Transport policy is facing major challenges. Controlling climate change is the most significant of these. Greenhouse gases produced by the transport sector increase year after year and they now account for about a fifth of all of Finland’s greenhouse gas emissions. Targets must be set to quickly and systematically reduce greenhouse gas emissions from transport.
Other critical future challenges are preserving the competitiveness of Finland’s logistics sector in global markets and providing people with opportunities to efficient and convenient daily travel, both in the growing urban regions
and in increasingly depopulated rural areas.
The objective of transport policy is well-being for Finland. Essential journeys and business related transport operations are carried out both nationally and internationally every day, providing people with a good quality of life, making business competitive and injecting life into the regions. Travel and transport are safe and the transport system is ecologically, socially and economically sustainable.
The objective of this framework is to manage the change in direction of transport policy so that competitiveness of the logistics sector and the ease of people’s daily travel are preserved while reducing greenhouse gas emissions. It is possible to reconcile these challenges, but this will require new kinds of sustainable choices in transport policy, innovation in operations and cooperation between the various actors.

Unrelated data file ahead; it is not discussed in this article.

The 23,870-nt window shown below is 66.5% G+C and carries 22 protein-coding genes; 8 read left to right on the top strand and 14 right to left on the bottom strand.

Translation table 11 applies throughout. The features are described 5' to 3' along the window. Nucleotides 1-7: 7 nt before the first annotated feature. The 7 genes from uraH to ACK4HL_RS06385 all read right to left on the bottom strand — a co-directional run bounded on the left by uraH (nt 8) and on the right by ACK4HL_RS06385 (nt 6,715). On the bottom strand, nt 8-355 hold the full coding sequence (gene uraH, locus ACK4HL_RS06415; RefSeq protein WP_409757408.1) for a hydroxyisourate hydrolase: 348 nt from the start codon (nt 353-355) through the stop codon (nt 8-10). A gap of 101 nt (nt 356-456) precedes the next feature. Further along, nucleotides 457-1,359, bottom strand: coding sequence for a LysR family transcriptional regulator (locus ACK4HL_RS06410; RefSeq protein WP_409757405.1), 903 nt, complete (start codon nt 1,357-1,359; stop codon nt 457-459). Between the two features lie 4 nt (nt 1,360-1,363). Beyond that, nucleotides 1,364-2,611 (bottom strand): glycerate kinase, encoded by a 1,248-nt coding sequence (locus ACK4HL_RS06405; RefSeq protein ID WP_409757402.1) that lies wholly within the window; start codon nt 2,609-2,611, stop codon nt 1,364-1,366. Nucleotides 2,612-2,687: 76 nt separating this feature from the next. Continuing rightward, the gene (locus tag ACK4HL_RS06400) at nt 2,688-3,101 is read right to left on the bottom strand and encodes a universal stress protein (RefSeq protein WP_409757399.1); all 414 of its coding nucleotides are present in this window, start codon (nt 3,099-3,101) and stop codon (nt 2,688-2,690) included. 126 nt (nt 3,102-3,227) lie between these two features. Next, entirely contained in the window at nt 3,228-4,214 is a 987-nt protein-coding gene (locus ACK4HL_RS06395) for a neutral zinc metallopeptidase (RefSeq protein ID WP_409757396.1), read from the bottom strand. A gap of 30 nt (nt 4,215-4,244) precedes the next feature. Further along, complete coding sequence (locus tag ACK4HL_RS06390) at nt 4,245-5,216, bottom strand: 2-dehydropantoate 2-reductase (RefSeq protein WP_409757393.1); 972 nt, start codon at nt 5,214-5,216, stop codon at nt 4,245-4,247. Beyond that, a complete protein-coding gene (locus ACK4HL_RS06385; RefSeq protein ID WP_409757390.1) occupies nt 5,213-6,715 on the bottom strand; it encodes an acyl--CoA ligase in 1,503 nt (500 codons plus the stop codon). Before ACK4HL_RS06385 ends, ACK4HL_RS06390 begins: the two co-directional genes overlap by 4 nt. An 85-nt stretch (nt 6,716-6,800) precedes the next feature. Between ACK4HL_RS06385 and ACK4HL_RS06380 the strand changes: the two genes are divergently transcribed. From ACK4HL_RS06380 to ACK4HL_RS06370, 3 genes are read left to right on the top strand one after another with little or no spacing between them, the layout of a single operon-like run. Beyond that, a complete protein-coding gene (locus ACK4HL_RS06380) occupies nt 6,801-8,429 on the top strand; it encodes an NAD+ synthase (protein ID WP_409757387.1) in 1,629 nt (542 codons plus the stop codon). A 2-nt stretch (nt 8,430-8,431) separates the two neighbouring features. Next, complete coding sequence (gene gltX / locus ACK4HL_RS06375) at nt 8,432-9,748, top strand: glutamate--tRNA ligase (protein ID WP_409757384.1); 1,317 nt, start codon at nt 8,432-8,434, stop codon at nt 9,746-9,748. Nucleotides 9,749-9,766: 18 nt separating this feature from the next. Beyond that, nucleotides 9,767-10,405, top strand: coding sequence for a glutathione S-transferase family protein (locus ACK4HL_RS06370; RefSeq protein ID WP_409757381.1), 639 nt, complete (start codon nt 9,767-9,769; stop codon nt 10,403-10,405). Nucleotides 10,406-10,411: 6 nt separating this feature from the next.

The transport policy framework is a comprehensive approach that will enable the amount of greenhouse gas emissions to be reduced and simultaneously ensure the ease of daily travel and the competitiveness of logistics for business. The aspects of the framework dealing with operating methods aim to improve the productivity of the transport sector and emphasise the importance of networks and cooperation in administering increasingly broader questions of transport policy. Implementing the framework will require a long-term approach and a commitment to development work from those in authority.
To reduce greenhouse gas emissions from transport, it is important to stop the dispersion of community structures and the growth in travel by private car. Transport policy in isolation will not achieve this. The support of land use planning
in particular and tax policy and other economic steering mechanisms is needed. A common will to stop the trend towards the dispersion of community structures is also required as well as effective cooperation in order to reach these goals.